3.      The saving message of God was sanctioned to every Israelite (Acts 2:39, 10:36, 13:26). This sanction for the Jews lasted from the Day of Pentecost until      Acts 28:28. The message was based upon the fact that Christ Jesus was the long-awaited Messiah and the Son of God. He was presented as an object for their faith. This “salvation” communication could be heralded by any believing Israelite who was commissioned by Christ to do so. He, only, commissioned those who were in the blood-line of the three fathers. This commission consisted of the Word of God coming to a man as a message intended for another, or others. An example of this was John the Baptist; “the Word of God came unto John the son of Zacharias in the wilderness. And he came into all the country about Jordan, preaching the baptism of repentance for the remission of sins” (Luke 3:2-3). It seems that every believing Jew in the Acts Period received this commission. The message may have come to them for only one person, but there could be no preaching apart from having received the Divine commission to do so. “How then shall they call on him in whom they have not believed? and how shall they believe in him of whom they have not heard? and how shall they hear without a preacher? And how shall they preach, except they be sent? as it is written, How beautiful are the feet of them that preach the gospel of peace, and bring glad tidings of good things!” (Rom.10:14-15).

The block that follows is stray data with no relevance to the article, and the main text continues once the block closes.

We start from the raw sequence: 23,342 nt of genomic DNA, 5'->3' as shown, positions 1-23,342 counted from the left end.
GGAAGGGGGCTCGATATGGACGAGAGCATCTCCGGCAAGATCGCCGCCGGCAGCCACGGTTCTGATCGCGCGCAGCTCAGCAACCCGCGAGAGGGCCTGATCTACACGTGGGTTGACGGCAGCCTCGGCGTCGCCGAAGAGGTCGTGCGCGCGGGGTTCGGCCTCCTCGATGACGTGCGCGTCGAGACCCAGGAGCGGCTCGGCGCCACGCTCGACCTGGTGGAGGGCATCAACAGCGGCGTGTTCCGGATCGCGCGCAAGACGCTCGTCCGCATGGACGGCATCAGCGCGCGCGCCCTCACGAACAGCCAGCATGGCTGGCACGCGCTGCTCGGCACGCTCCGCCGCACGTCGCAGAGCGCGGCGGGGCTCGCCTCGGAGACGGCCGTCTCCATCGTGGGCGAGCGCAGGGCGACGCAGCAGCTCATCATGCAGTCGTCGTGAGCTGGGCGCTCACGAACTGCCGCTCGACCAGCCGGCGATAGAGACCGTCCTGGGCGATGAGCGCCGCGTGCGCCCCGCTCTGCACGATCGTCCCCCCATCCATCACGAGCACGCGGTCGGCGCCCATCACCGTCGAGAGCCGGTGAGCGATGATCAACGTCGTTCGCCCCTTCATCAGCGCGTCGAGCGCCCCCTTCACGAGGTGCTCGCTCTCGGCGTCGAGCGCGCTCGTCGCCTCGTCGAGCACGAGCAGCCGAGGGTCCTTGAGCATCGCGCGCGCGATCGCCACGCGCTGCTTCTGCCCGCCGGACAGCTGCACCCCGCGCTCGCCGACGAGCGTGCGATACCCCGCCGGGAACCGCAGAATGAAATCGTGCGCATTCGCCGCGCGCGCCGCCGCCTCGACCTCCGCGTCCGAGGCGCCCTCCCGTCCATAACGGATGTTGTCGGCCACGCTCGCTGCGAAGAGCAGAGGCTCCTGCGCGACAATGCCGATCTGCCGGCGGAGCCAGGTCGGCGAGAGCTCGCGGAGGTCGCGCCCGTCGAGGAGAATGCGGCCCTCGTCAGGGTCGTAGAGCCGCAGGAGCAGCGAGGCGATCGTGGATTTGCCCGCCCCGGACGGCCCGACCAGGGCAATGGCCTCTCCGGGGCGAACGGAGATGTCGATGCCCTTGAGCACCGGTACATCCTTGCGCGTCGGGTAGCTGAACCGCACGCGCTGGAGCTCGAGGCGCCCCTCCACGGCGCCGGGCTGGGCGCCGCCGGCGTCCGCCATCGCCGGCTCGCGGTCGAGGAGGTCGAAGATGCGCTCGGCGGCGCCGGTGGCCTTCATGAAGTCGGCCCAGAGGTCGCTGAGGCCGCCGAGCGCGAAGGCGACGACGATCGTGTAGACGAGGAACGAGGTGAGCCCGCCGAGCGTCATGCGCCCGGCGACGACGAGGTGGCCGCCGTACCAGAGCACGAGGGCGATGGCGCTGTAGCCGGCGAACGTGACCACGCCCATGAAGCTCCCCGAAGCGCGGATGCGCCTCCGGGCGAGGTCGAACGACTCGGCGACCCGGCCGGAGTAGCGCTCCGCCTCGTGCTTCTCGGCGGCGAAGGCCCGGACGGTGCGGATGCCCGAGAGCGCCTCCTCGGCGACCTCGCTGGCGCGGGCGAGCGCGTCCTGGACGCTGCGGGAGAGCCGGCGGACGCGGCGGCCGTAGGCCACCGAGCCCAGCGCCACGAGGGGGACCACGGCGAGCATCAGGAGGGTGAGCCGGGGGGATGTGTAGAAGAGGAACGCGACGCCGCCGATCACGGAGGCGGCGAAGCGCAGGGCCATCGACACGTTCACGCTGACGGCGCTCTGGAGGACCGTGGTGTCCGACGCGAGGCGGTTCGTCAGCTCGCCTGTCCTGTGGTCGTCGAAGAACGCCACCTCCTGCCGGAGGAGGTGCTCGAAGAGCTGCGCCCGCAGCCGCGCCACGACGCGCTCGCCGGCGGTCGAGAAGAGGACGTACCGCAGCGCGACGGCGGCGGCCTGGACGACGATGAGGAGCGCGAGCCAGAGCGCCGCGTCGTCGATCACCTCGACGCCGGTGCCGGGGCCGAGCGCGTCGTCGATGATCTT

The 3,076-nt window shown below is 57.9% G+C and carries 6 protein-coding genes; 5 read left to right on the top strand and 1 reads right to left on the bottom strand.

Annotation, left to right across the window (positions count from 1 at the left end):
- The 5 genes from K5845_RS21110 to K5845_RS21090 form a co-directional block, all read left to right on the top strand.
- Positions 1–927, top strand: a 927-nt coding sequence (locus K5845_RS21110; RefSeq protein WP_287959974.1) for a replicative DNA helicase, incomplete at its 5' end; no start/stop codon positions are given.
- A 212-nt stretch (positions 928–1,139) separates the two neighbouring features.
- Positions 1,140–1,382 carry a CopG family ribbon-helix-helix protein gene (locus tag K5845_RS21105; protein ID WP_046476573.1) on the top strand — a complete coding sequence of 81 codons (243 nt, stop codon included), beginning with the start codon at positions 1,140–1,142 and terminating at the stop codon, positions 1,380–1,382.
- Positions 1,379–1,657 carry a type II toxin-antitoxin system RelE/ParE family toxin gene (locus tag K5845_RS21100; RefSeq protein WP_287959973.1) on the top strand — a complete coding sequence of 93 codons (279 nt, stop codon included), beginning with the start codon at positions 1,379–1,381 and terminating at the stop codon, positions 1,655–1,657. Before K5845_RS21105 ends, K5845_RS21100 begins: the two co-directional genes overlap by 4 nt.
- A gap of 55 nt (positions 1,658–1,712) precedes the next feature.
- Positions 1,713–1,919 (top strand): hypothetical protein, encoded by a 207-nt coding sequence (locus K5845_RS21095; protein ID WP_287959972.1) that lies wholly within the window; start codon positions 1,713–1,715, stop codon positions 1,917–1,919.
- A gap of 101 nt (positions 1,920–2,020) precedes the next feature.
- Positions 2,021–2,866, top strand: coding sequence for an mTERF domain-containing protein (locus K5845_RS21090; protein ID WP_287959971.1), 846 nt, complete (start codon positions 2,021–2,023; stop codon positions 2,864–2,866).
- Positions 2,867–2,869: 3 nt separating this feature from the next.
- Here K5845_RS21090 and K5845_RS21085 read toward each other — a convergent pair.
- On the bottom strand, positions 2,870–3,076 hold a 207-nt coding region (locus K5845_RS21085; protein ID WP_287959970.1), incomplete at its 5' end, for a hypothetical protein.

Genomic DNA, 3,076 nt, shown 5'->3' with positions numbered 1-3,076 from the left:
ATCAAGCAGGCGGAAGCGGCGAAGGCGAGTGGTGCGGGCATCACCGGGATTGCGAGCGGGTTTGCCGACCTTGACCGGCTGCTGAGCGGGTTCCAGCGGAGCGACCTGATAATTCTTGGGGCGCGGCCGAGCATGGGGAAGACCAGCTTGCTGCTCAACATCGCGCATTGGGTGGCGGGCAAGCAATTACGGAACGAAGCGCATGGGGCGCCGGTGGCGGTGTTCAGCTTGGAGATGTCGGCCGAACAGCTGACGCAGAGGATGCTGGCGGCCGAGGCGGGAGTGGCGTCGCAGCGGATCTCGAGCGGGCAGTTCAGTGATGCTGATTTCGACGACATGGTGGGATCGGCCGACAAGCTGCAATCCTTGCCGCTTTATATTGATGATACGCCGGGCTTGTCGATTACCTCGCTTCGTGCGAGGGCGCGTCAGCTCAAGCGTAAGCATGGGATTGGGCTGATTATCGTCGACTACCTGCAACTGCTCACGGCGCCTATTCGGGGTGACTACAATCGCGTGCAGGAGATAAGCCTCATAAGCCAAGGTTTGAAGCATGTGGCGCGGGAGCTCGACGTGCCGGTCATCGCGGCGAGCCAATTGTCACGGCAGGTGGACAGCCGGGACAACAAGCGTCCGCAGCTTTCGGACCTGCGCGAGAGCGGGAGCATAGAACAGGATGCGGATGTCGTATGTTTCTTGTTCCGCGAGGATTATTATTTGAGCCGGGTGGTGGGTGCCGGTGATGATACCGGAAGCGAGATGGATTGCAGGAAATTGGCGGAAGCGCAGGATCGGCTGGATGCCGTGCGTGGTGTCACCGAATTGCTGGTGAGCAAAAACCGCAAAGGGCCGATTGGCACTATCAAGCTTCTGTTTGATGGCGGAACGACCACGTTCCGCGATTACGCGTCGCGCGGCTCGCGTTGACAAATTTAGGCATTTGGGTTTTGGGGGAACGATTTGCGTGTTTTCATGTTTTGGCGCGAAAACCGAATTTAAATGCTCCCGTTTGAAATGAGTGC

4.      According to the Companion Bible’s reckoning (Appendix 180) for eight years after Pentecost, the gospel was proclaimed, only, to the Jew. No one was authorized to speak the gospel to anyone else. If a Gentile overheard the gospel as it was being preached only to Jews, as Cornelius certainly had (Acts 10:37), it was, still, NOT FOR HIM. However, the Lord Jesus Christ gave Peter a special assignment to go to the household of a Roman Centurion, Cornelius; a God-fearing, devout Gentile (Acts 10:9-16). This represents the only Gentile who Peter went to in his entire ministry. He had no authorization to speak the “salvation-message” to anyone else outside of Israel. Peter was not God’s commissioned one to the Gentiles. That was Paul’s job (Rom. 11:13). This one act of Peter’s was to prepare the Jewish believers for Paul’s charge to go to the Gentiles which began about 6 to 9 years later.